Local Aircraft Crashes during World War 2
An Epsom resident was working on the history of his wartime Squadron (78th RAF Squadron) and asked the Epsom and Ewell Local and Family History Centre if they had any details of a war time plane crash near 30 Acres Barn just over the borough boundary Ashtead. This request has lead a team of history centre volunteers to start researching local wartime plane crashes. Remarkably they have found firm evidence for 15 crashes, of which 9 occurred during the Battle of Britain period (10 July to 31 October 1940), and reports of a further one on Epsom Downs, which is proving difficult to verify.
Reports on two of these crashes and two of the pilots (see links below) have kindly been made available to this web site by Bert Barnhurst of Epsom & Ewell Local & Family History Centre (Opens in a new window)
. If you have any thing you can add to these reports or supply informaion on the other crashes please contact Bert at the History Centre.
AIRCRAFT CRASHES IN THIS AREA
DURING BATTLE OF BRITAIN : 10 JULY - 31 OCTOBER 1940
||Type of Aircraft
||Reason for crash
||P/O P.J. Simpson
||Forced landing at RAC Club (Woodcote) after repelling attack on RAF Kenley.
||Pilot unhurt; aircraft repairable
||F/Lt. S.D.P. Connors DFC + bar
||Shot down by anti/aircraft fire whilst repelling attack on RAF Kenley and crashed at The Oaks, Coulsdon **
||F/Lt. Connors killed, aircraft written off.
||F/o A.A.G. Truman
||Shot down by German aircraft over base and crashed at Tudor Close, Banstead
||Pilot killed, aircraft written off
||F/Lt. G. L. Sinclair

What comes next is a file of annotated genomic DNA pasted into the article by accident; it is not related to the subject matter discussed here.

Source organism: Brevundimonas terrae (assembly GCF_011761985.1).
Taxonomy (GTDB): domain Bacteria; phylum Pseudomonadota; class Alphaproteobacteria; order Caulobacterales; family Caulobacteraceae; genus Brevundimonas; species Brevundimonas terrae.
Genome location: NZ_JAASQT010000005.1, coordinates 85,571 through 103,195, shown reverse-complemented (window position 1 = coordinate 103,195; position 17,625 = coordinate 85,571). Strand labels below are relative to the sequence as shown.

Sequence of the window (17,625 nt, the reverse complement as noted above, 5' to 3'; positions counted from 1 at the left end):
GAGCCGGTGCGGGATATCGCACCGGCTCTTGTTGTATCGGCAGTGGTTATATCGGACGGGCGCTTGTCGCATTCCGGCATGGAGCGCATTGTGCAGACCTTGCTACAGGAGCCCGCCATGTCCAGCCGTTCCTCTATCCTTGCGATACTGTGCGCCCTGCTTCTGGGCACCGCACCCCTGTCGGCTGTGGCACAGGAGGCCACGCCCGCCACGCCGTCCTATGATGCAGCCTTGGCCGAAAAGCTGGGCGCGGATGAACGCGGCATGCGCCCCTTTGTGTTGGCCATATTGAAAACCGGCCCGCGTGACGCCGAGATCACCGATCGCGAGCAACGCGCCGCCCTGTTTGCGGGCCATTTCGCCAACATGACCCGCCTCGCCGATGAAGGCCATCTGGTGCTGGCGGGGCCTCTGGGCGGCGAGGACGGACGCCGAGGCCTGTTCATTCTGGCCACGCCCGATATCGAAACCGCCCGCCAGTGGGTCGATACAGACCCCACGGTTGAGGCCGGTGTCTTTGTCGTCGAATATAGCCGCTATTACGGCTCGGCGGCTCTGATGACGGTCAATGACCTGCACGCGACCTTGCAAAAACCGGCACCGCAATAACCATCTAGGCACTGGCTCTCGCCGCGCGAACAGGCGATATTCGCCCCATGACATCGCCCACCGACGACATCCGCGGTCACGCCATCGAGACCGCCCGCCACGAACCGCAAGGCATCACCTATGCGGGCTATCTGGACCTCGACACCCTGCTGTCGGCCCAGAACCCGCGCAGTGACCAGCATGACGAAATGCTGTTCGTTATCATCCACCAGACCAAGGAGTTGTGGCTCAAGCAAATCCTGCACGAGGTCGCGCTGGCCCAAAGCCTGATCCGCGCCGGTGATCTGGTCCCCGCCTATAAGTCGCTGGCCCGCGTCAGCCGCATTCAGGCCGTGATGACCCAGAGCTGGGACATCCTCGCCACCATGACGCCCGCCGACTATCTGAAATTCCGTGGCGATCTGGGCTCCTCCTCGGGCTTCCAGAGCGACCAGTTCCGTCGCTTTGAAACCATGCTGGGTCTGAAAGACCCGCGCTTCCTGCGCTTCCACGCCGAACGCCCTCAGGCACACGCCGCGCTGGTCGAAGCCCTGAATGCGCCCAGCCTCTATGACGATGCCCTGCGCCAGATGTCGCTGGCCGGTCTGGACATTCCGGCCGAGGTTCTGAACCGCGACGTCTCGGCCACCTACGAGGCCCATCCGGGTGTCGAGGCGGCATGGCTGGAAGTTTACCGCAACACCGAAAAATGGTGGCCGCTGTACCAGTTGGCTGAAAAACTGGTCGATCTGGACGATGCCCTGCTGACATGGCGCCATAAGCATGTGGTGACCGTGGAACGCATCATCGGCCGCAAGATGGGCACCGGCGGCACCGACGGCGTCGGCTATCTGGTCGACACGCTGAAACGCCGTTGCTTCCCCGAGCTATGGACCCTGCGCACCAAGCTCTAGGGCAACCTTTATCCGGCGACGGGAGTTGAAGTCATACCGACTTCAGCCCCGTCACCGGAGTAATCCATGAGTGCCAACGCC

||Crashed after collision with F/O Boulton's aircraft. Aircraft came down at Purley Way, Wallington.
||Sinclair baled out over Caterham, spraining his ankle on landing - aircraft a write-off
||Lost control following collision with F/Lt. Sinclair during attack on enemy aircraft over Croydon. Hit a Dornier 215 amidships and crashed in Woodmansterne Lane
||F/Officer Boulton killed - aircraft written off.
||Pfafflhuber & Kramp
||Shot down near 'Maori' sports ground, Worcester Park
||Crew killed - aircraft a write-off
||Gefreiter Zimmermann & Feld/w Ostermuncher
||Shot down in combat with RAF fighter; crashed in Woodcote Park Avenue, Woodmansterne
||Crew killed - aircraft a write-off
||Crashed in flames on Tadworth Common nr. St. Andrew's Church.
||Pilot baled out over Dorking, seriously wounded. Aircraft a write-off.
||Sgt. J. František (Polish Air Force)
||1. Damaged in action against ME 109 over Rochford
||Pilot unhurt; aircraft repairable - see next item
||Damaged in action over West Kent
||Pilot unhurt; aircraft repairable see next item
||2. Crashed in Cuddington Way, Ewell. Cause unknown
||Pilot killed ; aircraft a write-off.
* These three entries illustrate how uncertain the fate of airmen could be. Sgt. Frantisek accounted for 17 German aircraft during the Battle of Britain.
** The precise site of this crash has been called into question. Operational Records say, ..reported to be near to Wallington. Battle of Britain, Then and Now says, 'The Oaks' Coulsdon as quoted here. It has also been suggested that it might be 'Oaks Park' Woodmansterne. Or, Leaves Green near Biggin Hill. N.B. The truth may never be known.
OTHER AIRCRAFT CRASHES IN THIS AREA
||Type of Aircraft
||Reason for crash
||Forced landing in Chessington
(see box below)
|AD 913 KM-K
||44 based at RAF Waddington
||Sgt Knight. Pilot, Crew=Sgt's Churchill, Spanner and J. Stephens or Stevens KIA
||Abandoned mid-air - crashed on Headley Heath after returning from Frankfurt on one engine.
See also "the Hampden File" by Harry Moyle.
|J Stevens, 751652, the W/Op, is buried in Eastbourne.
(Above as stated in CWGC.)
||Crashed on Epsom Racecourse
||Yet to be determined
||Acting Squadron Leader Bunclark
||Forced landing - 30 Acre Barn aircraft caught fire and burned out
||Most crew bailed out over Southern Counties, Pilot & Flight Engineer escaped alive
||P38 -Lightning F-5C PR version
||USAAF, 10 PR Gp., 33 P.R. Sqdn.
||2nd. Lt. A.L.Jackson DFC
||Crashed Banstead Golf Course after training mission
||Pilot killed - aircraft written off
||Test flight from Weybridge
||Wing Cdr. M. Summers
||Crash at Ruxley Lane after spinning out of control
||Pilot and observer survived but two housewives killed
||B17G Flying Fortress
||USAAF, 384 Bomb Gp, 547 Bomb Sq
||Lt. Robert S. Griffin
||Crashed into Colley Hill, Reigate
||Crew of nine killed - aircraft written off